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Proceedings Paper

Initial progress in the recording of crime scene simulations using 3D laser structured light imagery techniques for law enforcement and forensic applications
Author(s): Bruce R. Altschuler; Keith L. Monson
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Paper Abstract

Representation of crime scenes as virtual reality 3D computer displays promises to become a useful and important tool for law enforcement evaluation and analysis, forensic identification and pathological study and archival presentation during court proceedings. Use of these methods for assessment of evidentiary materials demands complete accuracy of reproduction of the original scene, both in data collection and in its eventual virtual reality representation. The recording of spatially accurate information as soon as possible after first arrival of law enforcement personnel is advantageous for unstable or hazardous crime scenes and reduces the possibility that either inadvertent measurement error or deliberate falsification may occur or be alleged concerning processing of a scene. Detailed measurements and multimedia archiving of critical surface topographical details in a calibrated, uniform, consistent and standardized quantitative 3D coordinate method are needed. These methods would afford professional personnel in initial contact with a crime scene the means for remote, non-contacting, immediate, thorough and unequivocal documentation of the contents of the scene. Measurements of the relative and absolute global positions of object sand victims, and their dispositions within the scene before their relocation and detailed examination, could be made. Resolution must be sufficient to map both small and large objects. Equipment must be able to map regions at varied resolution as collected from different perspectives. Progress is presented in devising methods for collecting and archiving 3D spatial numerical data from crime scenes, sufficient for law enforcement needs, by remote laser structured light and video imagery. Two types of simulation studies were done. One study evaluated the potential of 3D topographic mapping and 3D telepresence using a robotic platform for explosive ordnance disassembly. The second study involved using the laser mapping system on a fixed optical bench with simulated crime scene models of the people and furniture to assess feasibility, requirements and utility of such a system for crime scene documentation and analysis.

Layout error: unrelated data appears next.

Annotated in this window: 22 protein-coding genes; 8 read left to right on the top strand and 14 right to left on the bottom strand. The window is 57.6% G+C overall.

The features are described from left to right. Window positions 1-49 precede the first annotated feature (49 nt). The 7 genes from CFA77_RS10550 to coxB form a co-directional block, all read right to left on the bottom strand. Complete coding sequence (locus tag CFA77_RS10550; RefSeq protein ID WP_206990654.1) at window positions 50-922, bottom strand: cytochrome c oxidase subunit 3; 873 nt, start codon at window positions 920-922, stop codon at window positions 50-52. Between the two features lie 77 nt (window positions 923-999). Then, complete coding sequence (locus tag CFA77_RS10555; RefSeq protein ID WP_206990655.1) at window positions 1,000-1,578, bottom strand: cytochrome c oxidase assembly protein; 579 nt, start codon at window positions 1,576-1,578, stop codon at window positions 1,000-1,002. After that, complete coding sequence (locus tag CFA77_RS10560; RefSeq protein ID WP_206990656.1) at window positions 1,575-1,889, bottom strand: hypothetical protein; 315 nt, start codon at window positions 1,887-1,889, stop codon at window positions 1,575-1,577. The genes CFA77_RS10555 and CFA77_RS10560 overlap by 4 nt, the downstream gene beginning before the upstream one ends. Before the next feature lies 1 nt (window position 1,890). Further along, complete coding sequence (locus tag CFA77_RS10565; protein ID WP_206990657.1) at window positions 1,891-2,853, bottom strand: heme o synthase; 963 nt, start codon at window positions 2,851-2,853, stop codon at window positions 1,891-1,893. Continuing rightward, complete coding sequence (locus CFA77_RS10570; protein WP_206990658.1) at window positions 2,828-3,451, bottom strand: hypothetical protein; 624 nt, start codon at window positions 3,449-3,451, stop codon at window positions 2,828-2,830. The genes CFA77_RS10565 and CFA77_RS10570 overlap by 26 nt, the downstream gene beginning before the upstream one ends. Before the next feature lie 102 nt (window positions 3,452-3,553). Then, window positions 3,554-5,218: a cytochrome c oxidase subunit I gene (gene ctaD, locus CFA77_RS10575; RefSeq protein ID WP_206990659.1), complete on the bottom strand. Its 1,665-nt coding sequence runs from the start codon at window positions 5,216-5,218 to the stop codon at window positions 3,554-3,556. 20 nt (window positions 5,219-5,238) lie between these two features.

Paper Details

Date Published: 1 March 1998
PDF: 12 pages
Proc. SPIE 3240, 26th AIPR Workshop: Exploiting New Image Sources and Sensors, (1 March 1998); doi: 10.1117/12.300060
Show Author Affiliations
Bruce R. Altschuler, Walter Reed Army Medical Ctr. (United States)
Keith L. Monson, Federal Bureau of Investigation (United States)


Published in SPIE Proceedings Vol. 3240:
26th AIPR Workshop: Exploiting New Image Sources and Sensors
J. Michael Selander, Editor(s)

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